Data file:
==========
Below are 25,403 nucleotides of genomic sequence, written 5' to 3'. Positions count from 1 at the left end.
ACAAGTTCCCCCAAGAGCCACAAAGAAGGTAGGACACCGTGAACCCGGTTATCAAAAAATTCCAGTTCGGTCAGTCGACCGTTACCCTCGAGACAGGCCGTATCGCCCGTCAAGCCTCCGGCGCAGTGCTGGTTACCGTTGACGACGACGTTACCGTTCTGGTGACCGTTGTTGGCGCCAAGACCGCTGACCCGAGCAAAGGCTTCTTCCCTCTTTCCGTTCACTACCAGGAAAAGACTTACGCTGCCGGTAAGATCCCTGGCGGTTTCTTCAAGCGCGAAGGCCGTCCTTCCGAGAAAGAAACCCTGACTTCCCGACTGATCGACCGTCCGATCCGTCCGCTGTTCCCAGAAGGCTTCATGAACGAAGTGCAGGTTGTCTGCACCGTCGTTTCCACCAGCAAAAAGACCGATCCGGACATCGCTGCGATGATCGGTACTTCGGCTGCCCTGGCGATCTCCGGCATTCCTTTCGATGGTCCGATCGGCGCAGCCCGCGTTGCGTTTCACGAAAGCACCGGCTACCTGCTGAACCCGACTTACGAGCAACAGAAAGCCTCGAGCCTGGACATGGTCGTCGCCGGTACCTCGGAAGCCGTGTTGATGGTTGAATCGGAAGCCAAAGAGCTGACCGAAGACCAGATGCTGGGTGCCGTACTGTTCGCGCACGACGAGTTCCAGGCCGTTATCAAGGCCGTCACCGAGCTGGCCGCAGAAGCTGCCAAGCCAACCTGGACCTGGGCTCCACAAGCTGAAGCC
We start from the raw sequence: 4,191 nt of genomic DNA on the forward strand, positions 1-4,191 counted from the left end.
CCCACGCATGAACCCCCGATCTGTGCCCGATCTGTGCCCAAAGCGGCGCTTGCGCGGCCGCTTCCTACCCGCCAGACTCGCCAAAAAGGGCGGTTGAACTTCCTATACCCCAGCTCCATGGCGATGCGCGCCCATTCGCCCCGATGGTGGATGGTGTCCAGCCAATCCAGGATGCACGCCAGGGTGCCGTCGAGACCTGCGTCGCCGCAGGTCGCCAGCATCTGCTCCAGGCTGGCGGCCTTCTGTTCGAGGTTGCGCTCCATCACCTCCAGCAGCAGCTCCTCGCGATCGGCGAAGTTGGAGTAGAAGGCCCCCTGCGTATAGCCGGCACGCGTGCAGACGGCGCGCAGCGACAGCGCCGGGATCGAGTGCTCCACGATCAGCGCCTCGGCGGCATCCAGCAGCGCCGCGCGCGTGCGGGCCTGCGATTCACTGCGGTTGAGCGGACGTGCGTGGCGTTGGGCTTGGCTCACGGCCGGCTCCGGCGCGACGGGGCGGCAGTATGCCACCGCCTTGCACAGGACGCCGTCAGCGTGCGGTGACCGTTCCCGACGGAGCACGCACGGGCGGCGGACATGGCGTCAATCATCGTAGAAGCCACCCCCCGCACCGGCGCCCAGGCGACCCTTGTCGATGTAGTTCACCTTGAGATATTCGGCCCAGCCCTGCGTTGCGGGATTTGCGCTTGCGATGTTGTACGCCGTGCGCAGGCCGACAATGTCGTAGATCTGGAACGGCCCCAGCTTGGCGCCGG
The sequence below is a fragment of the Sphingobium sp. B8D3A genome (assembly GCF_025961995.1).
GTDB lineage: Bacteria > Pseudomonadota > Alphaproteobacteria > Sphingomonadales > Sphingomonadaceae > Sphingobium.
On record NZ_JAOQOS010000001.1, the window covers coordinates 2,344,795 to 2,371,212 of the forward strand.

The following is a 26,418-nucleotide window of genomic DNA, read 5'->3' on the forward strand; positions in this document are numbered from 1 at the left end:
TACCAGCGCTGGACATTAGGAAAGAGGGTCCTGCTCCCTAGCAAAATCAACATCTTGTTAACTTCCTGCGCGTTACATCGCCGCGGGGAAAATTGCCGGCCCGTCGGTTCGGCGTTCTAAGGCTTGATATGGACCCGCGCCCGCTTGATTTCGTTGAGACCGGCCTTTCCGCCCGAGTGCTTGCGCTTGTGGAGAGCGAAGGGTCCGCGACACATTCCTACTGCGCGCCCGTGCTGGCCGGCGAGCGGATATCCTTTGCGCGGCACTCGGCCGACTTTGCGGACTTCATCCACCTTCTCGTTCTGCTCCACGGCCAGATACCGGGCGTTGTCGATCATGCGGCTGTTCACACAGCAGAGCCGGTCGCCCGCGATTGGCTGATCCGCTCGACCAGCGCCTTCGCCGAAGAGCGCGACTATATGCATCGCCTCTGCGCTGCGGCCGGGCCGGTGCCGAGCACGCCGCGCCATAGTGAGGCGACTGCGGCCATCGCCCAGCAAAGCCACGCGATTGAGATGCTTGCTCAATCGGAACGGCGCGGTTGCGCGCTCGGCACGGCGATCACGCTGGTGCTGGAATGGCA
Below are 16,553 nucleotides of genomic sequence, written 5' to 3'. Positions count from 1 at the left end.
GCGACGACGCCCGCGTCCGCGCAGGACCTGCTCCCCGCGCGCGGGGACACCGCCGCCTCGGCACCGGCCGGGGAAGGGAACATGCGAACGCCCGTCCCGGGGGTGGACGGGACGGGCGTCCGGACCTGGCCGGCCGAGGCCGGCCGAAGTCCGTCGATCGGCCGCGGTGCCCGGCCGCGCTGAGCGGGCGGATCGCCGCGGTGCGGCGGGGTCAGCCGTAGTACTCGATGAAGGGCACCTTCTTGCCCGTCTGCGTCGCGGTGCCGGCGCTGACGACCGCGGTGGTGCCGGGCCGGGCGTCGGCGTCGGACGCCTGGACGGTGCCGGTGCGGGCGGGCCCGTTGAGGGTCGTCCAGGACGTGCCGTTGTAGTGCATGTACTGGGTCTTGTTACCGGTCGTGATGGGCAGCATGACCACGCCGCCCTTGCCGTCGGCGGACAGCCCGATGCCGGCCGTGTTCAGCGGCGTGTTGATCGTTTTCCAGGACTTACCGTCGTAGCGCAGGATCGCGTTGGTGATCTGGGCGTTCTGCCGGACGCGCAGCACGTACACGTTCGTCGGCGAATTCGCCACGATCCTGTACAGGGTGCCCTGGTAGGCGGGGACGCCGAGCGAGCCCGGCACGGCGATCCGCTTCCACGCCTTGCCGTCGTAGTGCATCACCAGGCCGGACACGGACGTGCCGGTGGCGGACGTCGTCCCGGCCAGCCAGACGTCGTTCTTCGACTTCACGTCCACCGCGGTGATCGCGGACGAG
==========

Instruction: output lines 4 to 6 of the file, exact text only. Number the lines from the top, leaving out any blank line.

CCCACGCATGAACCCCCGATCTGTGCCCGATCTGTGCCCAAAGCGGCGCTTGCGCGGCCGCTTCCTACCCGCCAGACTCGCCAAAAAGGGCGGTTGAACTTCCTATACCCCAGCTCCATGGCGATGCGCGCCCATTCGCCCCGATGGTGGATGGTGTCCAGCCAATCCAGGATGCACGCCAGGGTGCCGTCGAGACCTGCGTCGCCGCAGGTCGCCAGCATCTGCTCCAGGCTGGCGGCCTTCTGTTCGAGGTTGCGCTCCATCACCTCCAGCAGCAGCTCCTCGCGATCGGCGAAGTTGGAGTAGAAGGCCCCCTGCGTATAGCCGGCACGCGTGCAGACGGCGCGCAGCGACAGCGCCGGGATCGAGTGCTCCACGATCAGCGCCTCGGCGGCATCCAGCAGCGCCGCGCGCGTGCGGGCCTGCGATTCACTGCGGTTGAGCGGACGTGCGTGGCGTTGGGCTTGGCTCACGGCCGGCTCCGGCGCGACGGGGCGGCAGTATGCCACCGCCTTGCACAGGACGCCGTCAGCGTGCGGTGACCGTTCCCGACGGAGCACGCACGGGCGGCGGACATGGCGTCAATCATCGTAGAAGCCACCCCCCGCACCGGCGCCCAGGCGACCCTTGTCGATGTAGTTCACCTTGAGATATTCGGCCCAGCCCTGCGTTGCGGGATTTGCGCTTGCGATGTTGTACGCCGTGCGCAGGCCGACAATGTCGTAGATCTGGAACGGCCCCAGCTTGGCGCCGG
The sequence below is a fragment of the Sphingobium sp. B8D3A genome (assembly GCF_025961995.1).
GTDB lineage: Bacteria > Pseudomonadota > Alphaproteobacteria > Sphingomonadales > Sphingomonadaceae > Sphingobium.